A decline in Singapore property prices has seen an increase in demand from home buyers, but a loss of capital appreciation for investors. As a result, many investors are now looking to acquire overseas assets.
- Singapore’s property demand remains very resilient, despite cooling measures implemented by the government
- Property prices fell 3% in 2016, marking a third straight year of price decline.
- This decline in prices has seen an increase in purchases from home owners, while investors are looking overseas to markets offering better capital appreciation
Supported by low interest rates and a stable economy, demand for Singapore property remains “very resilient”, according to National Development Minister Lawrence Wong,
Mr Wong commented: “Our economy is still growing, so I think demand is still healthy and our assessment is these factors will remain for some time.”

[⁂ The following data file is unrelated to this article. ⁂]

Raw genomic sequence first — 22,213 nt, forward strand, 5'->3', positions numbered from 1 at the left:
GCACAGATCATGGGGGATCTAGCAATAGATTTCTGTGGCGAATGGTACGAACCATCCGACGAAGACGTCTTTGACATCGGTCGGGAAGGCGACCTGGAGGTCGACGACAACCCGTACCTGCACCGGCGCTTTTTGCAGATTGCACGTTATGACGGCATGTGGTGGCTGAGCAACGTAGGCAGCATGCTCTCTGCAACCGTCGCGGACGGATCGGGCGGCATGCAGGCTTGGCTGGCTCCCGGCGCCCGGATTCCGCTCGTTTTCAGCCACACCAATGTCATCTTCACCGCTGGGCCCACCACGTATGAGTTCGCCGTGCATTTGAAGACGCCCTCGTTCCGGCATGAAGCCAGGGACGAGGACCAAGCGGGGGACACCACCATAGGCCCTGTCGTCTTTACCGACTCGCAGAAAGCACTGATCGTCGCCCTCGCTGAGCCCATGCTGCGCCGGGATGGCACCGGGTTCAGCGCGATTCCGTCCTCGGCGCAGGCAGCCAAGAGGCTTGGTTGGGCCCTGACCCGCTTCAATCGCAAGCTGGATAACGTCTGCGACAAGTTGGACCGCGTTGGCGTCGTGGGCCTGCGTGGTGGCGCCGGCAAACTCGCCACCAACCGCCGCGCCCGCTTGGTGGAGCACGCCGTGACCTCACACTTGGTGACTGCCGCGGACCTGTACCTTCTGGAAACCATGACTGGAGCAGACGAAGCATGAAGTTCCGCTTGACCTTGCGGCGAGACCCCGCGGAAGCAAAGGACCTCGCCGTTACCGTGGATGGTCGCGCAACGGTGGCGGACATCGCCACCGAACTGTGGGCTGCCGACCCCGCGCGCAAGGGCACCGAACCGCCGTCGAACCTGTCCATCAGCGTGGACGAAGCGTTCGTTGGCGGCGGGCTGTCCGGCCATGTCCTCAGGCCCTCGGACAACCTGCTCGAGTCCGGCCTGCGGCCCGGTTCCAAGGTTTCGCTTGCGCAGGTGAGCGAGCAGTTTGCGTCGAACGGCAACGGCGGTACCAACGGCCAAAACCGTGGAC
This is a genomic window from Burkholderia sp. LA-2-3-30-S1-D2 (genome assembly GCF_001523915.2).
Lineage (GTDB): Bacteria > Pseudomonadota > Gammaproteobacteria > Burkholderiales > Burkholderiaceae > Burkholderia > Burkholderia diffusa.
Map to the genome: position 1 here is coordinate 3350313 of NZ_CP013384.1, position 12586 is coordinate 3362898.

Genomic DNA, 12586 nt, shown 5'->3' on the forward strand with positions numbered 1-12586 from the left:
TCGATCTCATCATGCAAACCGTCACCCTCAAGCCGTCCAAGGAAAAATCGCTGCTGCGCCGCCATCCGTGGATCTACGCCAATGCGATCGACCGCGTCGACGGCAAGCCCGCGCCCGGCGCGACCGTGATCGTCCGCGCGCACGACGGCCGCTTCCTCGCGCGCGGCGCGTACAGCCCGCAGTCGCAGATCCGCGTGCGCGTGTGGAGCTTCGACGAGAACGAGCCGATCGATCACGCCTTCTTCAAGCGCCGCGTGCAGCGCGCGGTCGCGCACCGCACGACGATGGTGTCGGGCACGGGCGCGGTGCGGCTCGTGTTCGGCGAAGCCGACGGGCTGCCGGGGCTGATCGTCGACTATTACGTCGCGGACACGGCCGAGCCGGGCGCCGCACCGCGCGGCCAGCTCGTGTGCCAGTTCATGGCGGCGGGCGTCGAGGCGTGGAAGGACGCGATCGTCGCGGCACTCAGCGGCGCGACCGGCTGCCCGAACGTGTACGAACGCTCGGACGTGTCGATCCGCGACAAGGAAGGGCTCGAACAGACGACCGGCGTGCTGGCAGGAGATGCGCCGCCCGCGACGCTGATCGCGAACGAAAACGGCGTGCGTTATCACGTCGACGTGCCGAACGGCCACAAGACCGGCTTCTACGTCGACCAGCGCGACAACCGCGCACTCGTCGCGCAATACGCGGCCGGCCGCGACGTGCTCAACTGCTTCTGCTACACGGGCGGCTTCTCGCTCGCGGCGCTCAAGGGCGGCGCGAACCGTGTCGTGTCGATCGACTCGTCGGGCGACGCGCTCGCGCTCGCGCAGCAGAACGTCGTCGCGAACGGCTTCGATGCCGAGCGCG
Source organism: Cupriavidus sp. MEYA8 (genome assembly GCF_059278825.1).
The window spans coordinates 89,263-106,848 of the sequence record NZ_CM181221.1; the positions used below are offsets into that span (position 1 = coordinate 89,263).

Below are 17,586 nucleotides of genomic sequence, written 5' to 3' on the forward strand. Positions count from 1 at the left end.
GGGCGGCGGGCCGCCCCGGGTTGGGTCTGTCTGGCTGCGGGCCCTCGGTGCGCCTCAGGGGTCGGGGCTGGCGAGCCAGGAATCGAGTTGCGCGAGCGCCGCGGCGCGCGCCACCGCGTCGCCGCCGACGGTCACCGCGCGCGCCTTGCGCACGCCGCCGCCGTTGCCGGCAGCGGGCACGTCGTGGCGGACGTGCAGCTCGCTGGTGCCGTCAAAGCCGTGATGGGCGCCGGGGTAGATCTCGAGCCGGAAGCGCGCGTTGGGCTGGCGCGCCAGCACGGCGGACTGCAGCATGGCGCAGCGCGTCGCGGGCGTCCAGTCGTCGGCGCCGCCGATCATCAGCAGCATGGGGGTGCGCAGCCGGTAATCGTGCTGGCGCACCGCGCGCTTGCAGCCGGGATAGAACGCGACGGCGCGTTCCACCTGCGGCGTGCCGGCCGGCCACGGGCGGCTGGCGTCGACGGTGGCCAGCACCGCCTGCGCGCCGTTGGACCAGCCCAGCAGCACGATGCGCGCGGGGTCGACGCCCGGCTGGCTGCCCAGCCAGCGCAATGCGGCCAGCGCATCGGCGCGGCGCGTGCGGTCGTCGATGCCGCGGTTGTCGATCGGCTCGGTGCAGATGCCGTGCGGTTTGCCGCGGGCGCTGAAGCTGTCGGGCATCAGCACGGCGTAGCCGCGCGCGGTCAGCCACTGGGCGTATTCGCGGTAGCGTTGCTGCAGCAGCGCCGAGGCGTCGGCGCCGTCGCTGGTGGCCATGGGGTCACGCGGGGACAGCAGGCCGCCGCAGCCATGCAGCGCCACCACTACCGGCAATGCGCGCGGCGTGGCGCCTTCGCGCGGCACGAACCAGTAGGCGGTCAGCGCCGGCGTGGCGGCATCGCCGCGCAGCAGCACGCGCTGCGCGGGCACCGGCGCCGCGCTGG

As a result of cooling measures implemented by the Singapore government, property prices fell by 3% in 2016, declining for the 13th consecutive quarter, marking the longest period of decline since data was first published in 1975.
This decline saw 2016 house sales surpass 2015’s tally, as a third straight year of price declines fuelled demand from home buyers. Amid signs the city’s housing market is stabilising Singapore’s residential property curbs look set to stay in place in 2017.
Lim Ming Yan, President and CEO of CapitaLand, commented: “We see volume picking up and the price declines have slowed. We see this trend continuing for 2017. There is no compelling reason for the government at this point to make major changes to property curbs.”
This news will be welcomed by those looking to buy a home, who will be benefit from reduced prices. For Investors however, the story is very different, as the reduction in property prices will continue to result in a loss of capital appreciation.
As a result, many investors are now looking to overseas markets for greater return on investment. Britain is proving to be a particularly popular choice, in light of the UK’s decision to leave the EU last June saw the Sterling exchange rate fall to its lowest level in 31 years, rendering UK property considerably less expensive to overseas investors.